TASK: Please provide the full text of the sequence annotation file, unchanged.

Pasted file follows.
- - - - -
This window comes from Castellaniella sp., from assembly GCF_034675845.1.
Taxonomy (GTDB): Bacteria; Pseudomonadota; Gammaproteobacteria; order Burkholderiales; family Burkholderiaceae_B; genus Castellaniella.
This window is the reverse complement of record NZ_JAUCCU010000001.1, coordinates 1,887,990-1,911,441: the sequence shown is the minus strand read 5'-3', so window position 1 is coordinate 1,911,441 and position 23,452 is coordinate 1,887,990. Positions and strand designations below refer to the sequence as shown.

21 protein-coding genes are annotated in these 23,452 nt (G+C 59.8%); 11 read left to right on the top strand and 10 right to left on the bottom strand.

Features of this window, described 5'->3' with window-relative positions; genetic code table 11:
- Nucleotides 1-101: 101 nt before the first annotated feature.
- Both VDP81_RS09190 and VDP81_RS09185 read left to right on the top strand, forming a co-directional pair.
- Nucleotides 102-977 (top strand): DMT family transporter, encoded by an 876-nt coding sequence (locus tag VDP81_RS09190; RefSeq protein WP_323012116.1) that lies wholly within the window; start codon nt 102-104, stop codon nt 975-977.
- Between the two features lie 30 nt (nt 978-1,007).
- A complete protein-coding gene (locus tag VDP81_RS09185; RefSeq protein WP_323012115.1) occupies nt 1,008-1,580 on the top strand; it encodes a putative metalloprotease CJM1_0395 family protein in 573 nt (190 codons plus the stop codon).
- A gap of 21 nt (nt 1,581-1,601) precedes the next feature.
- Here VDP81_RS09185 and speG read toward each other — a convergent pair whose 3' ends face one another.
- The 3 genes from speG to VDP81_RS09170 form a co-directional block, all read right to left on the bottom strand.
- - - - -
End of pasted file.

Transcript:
This window comes from Castellaniella sp., from assembly GCF_034675845.1.
Taxonomy (GTDB): Bacteria; Pseudomonadota; Gammaproteobacteria; order Burkholderiales; family Burkholderiaceae_B; genus Castellaniella.
This window is the reverse complement of record NZ_JAUCCU010000001.1, coordinates 1,887,990-1,911,441: the sequence shown is the minus strand read 5'-3', so window position 1 is coordinate 1,911,441 and position 23,452 is coordinate 1,887,990. Positions and strand designations below refer to the sequence as shown.

21 protein-coding genes are annotated in these 23,452 nt (G+C 59.8%); 11 read left to right on the top strand and 10 right to left on the bottom strand.

Features of this window, described 5'->3' with window-relative positions; genetic code table 11:
- Nucleotides 1-101: 101 nt before the first annotated feature.
- Both VDP81_RS09190 and VDP81_RS09185 read left to right on the top strand, forming a co-directional pair.
- Nucleotides 102-977 (top strand): DMT family transporter, encoded by an 876-nt coding sequence (locus tag VDP81_RS09190; RefSeq protein WP_323012116.1) that lies wholly within the window; start codon nt 102-104, stop codon nt 975-977.
- Between the two features lie 30 nt (nt 978-1,007).
- A complete protein-coding gene (locus tag VDP81_RS09185; RefSeq protein WP_323012115.1) occupies nt 1,008-1,580 on the top strand; it encodes a putative metalloprotease CJM1_0395 family protein in 573 nt (190 codons plus the stop codon).
- A gap of 21 nt (nt 1,581-1,601) precedes the next feature.
- Here VDP81_RS09185 and speG read toward each other — a convergent pair whose 3' ends face one another.
- The 3 genes from speG to VDP81_RS09170 form a co-directional block, all read right to left on the bottom strand.